Saw this post from Techstars co-founder David Cohen and thought I’d explore it a little more deeply. David talks about the moment of integrity. Your life leads up to that moment. Sometimes your family values it and so it’s deeply ingrained in you. Sometimes it doesn’t.
Integrity is messy because even though there is a Webster’s definition, the human interpretation is pretty variable.
When I went to the US Air Force Academy I dropped off my bags and I toed a white line. An upper-class cadet taught me how to stand at attention. Then he backed up and uttered these words. “From this moment on you will say five statements.”
- Yes Sir/Ma’am
- No Sir/Ma’am
- Sir/Ma’am may I make a statement?
- Sir/Ma’am, may I ask a question?
- No excuse Sir/Ma’am
Here is a blog post by a West Point cadet on their similar ritual. The last statement is the one that deals with David’s “moment of integrity”. No excuse sir comes from something you did. Someone asks you, and there simply is no excuse for not getting the job done. No excuse for your action. No excuse. It means you alone accept total responsibility, and you are willing to shoulder it.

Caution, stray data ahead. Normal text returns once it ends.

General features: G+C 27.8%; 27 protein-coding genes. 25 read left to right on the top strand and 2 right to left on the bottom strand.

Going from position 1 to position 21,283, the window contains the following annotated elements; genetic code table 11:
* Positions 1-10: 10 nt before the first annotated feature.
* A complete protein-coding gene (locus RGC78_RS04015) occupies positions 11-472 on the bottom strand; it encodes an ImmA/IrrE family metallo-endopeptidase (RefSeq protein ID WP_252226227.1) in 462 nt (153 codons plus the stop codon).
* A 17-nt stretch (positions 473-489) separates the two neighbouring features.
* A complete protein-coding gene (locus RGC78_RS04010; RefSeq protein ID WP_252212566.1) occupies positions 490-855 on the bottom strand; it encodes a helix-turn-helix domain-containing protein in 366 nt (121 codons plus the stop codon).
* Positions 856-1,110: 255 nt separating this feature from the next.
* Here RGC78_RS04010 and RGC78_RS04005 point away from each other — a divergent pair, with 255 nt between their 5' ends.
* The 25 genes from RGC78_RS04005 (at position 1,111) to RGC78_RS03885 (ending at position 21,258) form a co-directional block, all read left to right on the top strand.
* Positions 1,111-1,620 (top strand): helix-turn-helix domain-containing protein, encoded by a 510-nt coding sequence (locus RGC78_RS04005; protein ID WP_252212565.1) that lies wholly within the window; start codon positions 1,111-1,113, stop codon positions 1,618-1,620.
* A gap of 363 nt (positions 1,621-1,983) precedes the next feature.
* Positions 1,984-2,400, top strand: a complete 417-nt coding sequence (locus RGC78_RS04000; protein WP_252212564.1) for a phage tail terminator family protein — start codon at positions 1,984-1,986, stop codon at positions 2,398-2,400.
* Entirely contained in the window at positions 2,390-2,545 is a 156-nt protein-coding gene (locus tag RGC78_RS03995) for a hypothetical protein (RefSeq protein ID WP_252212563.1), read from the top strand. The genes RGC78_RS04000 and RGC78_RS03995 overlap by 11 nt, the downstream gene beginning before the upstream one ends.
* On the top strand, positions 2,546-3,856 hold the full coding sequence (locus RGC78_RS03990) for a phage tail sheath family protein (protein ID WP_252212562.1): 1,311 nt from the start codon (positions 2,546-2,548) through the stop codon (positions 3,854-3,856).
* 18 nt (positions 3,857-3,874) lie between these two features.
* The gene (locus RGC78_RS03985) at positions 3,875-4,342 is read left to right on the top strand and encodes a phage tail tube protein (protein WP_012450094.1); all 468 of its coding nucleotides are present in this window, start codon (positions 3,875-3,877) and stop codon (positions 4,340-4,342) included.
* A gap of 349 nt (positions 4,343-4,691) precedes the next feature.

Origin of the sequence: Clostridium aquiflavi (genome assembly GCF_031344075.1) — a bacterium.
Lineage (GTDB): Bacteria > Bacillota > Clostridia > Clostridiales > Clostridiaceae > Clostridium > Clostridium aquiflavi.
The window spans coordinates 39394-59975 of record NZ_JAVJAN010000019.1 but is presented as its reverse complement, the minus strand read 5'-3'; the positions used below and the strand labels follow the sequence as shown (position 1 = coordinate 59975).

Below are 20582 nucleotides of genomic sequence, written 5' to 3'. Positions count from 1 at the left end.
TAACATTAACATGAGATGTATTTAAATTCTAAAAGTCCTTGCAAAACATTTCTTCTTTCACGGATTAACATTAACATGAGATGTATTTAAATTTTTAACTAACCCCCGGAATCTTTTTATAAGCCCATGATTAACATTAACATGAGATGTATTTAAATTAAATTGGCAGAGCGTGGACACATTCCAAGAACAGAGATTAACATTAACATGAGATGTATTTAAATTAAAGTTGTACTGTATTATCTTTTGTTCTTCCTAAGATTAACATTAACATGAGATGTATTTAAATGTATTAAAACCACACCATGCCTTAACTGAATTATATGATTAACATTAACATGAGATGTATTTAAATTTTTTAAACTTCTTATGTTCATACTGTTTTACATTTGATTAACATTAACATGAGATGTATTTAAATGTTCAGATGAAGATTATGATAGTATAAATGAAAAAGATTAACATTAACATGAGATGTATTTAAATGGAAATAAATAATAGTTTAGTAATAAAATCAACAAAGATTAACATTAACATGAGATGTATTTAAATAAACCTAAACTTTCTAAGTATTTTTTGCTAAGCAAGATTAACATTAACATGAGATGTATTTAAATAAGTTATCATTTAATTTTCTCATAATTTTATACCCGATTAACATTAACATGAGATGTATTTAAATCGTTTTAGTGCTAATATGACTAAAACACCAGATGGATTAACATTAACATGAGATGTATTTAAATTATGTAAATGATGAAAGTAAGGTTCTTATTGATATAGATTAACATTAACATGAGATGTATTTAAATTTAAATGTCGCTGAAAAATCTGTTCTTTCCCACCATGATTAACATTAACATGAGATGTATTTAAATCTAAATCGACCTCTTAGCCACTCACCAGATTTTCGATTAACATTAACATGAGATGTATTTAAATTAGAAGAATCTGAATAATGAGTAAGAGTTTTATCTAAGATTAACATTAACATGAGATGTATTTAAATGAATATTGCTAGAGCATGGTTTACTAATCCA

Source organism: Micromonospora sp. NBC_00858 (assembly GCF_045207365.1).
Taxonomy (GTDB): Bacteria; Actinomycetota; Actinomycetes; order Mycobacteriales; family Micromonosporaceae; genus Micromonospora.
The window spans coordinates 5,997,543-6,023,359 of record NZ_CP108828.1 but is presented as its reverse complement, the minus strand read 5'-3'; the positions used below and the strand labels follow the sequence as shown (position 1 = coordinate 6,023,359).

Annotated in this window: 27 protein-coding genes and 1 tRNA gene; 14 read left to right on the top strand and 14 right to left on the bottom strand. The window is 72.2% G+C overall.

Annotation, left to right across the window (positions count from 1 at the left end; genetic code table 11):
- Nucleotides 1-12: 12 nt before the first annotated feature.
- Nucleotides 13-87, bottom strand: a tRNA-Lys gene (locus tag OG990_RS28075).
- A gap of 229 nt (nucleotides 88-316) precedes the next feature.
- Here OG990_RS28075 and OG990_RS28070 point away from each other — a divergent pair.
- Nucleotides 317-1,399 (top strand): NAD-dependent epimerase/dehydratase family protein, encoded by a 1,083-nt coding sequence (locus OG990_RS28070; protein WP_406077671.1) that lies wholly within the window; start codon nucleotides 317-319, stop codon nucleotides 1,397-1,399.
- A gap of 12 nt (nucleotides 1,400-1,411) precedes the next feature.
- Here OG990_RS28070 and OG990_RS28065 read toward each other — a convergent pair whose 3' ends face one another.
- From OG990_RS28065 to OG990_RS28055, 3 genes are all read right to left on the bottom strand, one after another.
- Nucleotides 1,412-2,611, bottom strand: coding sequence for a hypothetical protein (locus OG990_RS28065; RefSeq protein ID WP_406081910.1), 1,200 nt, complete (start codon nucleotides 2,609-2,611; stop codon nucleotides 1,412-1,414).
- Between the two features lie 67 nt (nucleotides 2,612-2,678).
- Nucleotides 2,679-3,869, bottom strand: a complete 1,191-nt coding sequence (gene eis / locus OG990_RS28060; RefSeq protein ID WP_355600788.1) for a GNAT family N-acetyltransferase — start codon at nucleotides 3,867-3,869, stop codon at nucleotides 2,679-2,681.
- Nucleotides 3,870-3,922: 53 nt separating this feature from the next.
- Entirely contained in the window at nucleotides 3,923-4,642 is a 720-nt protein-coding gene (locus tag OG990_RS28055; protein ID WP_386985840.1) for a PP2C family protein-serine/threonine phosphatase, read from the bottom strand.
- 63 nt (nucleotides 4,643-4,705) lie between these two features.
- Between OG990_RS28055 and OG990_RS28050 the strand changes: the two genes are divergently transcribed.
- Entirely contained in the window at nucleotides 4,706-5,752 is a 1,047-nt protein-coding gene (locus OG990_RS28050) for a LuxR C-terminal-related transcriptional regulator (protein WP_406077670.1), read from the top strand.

Quoting Mr Rheam from his blog post,
Excuses are easy, but personal responsibility is hard. You want to live a life of significance? Then stop excusing your poor decisions, take stock of your life, and begin living a life of excellence, free of excuses. Don’t like where you are in your life? What is your excuse? If your answer to that question is anything other than “No excuse, sir!” then I suggest you read my post again.
This applies directly to CEO’s of startups. Directly. No excuse sir is taking account of yourself. It’s taking account of why things are not working out.
We like to make excuses for mistakes. We like to share the blame and deflect it. Short term it’s tough on our mental state. Long term it builds character. That character infiltrates the culture of your team.
That day was a long time ago by the way